But in a statement not heard, reported or even conceived of in some quarters lately, Ward also had plenty of praise for the way the federal government handled the allocation of stimulus funding: “I know there are plenty of people critical of the program,” he said. “But I want people to know that funds have been allocated, distributed and implemented through the Recovery Act. This is good follow through.”

Talking with Ward about his company’s rising fortunes reminded me of something my high school civics teacher taught me – politics is more about what people think is wrong with society than it is about what’s going right. And that may be why we haven’t been hearing good news like Bill Ward’s of late.

I agree with many of our readers that the stimulus plan isn’t the answer to all of our economy’s ills in the wake of one of the most severe downturns in memory. As a proponent of free-market capitalism, I believe that private business, not government, is going to be the sector that ultimately lifts our economy fully out of recession.

But there are good things that government has done, and still may yet do, for businesses.

Just ask Bill Ward.

Business around the Northwest

Merkley amendment dropped from health care reform bill, Oregon Daily Journal of Commerce

Senate passes bill enhancing flexibility for community solar energy projects, Kitsap Peninsula Business Journal

Vancouver (USA) combats mistaken identity, Portland Business Journal

Wednesday, March 17, 2010

► On the Record

“While the number of unemployment claims filed is lower this winter than last – [it’s] sort of like saying the water level has dropped since the tsunami came through.”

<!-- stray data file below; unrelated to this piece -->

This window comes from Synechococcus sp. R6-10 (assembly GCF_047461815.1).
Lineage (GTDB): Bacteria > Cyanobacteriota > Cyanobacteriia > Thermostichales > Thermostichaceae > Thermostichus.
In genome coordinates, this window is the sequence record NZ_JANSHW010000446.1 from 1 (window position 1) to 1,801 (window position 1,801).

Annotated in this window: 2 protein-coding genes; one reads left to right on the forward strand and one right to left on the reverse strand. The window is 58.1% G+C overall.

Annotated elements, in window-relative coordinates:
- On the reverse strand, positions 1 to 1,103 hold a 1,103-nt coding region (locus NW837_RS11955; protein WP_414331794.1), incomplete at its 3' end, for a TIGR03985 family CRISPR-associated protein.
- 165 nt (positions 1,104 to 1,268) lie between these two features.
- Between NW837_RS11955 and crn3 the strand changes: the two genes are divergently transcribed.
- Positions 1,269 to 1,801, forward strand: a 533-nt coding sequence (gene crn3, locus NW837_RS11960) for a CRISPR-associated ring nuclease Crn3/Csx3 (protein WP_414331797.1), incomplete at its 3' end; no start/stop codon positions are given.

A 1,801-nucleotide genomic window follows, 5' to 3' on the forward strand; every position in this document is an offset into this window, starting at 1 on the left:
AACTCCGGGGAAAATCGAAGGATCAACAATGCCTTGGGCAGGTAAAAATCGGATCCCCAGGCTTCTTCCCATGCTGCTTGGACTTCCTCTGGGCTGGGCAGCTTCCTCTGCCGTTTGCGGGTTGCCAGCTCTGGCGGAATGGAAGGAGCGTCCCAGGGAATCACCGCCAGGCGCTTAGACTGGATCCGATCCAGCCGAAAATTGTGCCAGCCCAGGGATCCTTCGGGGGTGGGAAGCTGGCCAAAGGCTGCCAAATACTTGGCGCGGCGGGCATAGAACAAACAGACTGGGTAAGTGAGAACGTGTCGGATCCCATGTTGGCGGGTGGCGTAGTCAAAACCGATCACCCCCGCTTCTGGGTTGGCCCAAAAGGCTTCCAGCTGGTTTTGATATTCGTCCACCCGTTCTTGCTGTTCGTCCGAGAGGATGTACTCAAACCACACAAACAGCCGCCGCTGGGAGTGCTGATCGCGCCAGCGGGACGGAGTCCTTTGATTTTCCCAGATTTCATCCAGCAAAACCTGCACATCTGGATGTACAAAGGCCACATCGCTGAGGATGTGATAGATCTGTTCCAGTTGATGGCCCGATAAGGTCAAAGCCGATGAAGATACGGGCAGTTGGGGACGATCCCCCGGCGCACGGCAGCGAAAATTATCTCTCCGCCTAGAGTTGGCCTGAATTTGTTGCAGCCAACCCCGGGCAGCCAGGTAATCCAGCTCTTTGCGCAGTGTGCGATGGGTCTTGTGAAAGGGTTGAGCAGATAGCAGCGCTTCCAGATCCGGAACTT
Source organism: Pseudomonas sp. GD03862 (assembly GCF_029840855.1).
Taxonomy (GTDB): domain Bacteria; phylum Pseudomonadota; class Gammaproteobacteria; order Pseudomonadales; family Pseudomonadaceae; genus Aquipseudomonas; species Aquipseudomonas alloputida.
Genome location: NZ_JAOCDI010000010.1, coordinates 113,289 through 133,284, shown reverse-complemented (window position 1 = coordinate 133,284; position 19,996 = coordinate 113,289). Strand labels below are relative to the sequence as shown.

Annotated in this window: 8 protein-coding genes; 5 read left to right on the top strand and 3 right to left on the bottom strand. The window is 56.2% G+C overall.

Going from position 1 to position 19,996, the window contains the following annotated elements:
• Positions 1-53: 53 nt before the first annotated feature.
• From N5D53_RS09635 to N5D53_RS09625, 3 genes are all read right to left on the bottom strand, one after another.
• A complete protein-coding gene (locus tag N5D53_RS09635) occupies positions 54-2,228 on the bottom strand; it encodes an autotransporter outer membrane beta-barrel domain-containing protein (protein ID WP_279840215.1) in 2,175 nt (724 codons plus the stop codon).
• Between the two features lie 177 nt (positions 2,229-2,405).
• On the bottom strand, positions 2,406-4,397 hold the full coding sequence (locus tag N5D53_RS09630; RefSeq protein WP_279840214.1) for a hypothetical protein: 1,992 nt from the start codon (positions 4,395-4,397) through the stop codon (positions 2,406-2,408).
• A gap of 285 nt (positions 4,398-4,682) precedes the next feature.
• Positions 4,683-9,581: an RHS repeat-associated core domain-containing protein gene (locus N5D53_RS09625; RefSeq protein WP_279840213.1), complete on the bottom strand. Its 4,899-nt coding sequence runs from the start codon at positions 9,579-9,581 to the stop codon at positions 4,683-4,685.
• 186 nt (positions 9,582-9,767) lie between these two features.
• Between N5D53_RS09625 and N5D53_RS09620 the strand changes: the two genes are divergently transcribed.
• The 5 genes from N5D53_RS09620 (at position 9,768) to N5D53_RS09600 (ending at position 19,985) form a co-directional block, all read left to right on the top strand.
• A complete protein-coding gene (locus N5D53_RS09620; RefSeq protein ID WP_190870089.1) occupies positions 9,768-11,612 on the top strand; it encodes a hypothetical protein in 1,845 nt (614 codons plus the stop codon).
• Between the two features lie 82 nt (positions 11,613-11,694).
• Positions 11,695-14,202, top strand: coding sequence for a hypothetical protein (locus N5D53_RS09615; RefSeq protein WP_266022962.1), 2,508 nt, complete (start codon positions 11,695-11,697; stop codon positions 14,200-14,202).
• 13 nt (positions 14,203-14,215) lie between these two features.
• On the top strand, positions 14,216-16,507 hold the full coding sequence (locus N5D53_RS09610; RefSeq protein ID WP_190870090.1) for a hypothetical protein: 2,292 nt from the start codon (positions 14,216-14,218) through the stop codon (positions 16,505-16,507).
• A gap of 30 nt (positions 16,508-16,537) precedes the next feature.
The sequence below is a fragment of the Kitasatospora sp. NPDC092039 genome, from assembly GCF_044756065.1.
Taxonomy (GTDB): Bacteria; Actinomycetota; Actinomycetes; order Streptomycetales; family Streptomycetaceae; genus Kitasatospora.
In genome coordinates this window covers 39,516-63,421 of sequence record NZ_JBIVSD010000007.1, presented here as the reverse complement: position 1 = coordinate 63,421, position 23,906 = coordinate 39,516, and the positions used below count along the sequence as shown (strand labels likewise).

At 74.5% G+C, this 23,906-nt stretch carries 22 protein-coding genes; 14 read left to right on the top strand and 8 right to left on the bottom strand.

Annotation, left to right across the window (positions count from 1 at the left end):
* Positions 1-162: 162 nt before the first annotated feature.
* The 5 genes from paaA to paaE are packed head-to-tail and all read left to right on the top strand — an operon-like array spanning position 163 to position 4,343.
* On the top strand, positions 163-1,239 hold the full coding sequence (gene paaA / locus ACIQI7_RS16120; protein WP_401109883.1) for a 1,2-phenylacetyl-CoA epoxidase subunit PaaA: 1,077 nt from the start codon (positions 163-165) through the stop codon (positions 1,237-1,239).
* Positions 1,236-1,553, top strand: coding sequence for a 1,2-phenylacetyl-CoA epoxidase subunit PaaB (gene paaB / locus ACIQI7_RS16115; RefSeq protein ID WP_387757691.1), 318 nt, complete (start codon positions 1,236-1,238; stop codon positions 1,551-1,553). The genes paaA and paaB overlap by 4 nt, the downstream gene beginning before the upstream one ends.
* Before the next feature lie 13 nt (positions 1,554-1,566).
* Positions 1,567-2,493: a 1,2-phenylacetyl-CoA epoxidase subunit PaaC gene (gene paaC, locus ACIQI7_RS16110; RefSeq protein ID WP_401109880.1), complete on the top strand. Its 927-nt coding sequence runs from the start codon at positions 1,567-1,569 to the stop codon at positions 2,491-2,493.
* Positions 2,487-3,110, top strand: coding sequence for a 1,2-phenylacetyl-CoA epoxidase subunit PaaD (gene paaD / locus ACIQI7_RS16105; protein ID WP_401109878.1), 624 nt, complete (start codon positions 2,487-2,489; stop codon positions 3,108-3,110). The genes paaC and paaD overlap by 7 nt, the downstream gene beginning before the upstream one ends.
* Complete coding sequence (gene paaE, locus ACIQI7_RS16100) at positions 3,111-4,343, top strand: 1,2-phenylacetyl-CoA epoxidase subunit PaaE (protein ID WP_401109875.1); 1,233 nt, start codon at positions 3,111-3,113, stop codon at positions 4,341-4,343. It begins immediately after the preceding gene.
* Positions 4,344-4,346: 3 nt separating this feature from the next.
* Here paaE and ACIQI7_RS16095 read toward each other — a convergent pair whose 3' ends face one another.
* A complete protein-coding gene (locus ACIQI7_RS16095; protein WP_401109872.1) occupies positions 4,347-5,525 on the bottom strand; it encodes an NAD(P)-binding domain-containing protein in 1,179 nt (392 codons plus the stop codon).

– Scott Bailey, regional economist with the Washington State Employment Security Dept., on the release of February figures showing 14.8 percent unemployment in Clark County, up from a revised 14.2 percent in January.

Reporter's Notebook

Paul Leonard can be reached at

Batter up for Clark County

It’s one of the welcome signs of spring, along with the flowering trees and the (sometimes) sunnier days.

It’s the crack of a baseball bat – a familiar sound at high school campuses, Vancouver’s Central Park and maybe one day, a new Pacific Coast League stadium in Clark County.

Hey, one can dream.

Then again, with stadium proposals for the soon-to-be homeless Portland Beavers in the Rose Quarter, Lents and most recently, Beaverton, falling by the wayside in the past year – what’s to keep Clark County out of the minor league baseball mix?

Though I’m far from the center of Beavers and expansion Portland Timbers MLS team owner Merritt Paulson’s decision making process, if I had five minutes to make Clark County’s pitch for the Beavs, I would highlight the following points:

Vancouverites already make up a large chunk of the fan base for Portland area teams, as evidenced by the flotilla of Washington state-licensed vehicles descending on the Rose Quarter for most Trail Blazer home games.

No income tax on player salaries – at least for games played at home. As you might remember from movies about the hard-scrabble life outside of the major leagues like “Bull Durham,” minor league ballplayers don’t make a lot of scratch. So what better way to keep one’s players happy than an automatic 10 percent bump in salary? Though there is a drawback: some states, like California, collect a “jock tax” on visiting players – something to keep in mind during away games at the Sacramento RiverCats.

Plenty of parking, or at least more than PGE Park, which currently has no dedicated lots of its own, instead relying on a mix of private, city-owned and metered spaces.

No name change needed. As any New York City area football fan can attest, moving a sports team across state lines doesn’t necessitate a switch in moniker. The Portland Beavers is a storied baseball franchise dating back to 1903, and could remain that way, even if games are played in Clark County.

As for possible locations for a stadium, the Clark County Fairgrounds comes immediately to mind – a parcel with clear access to I-5 and one perhaps with none of the issues that have stymied deal-making in Lents and Beaverton.

All we need is Merritt’s ear. So let’s send out a clear signal about how this community could be the right place for minor league baseball.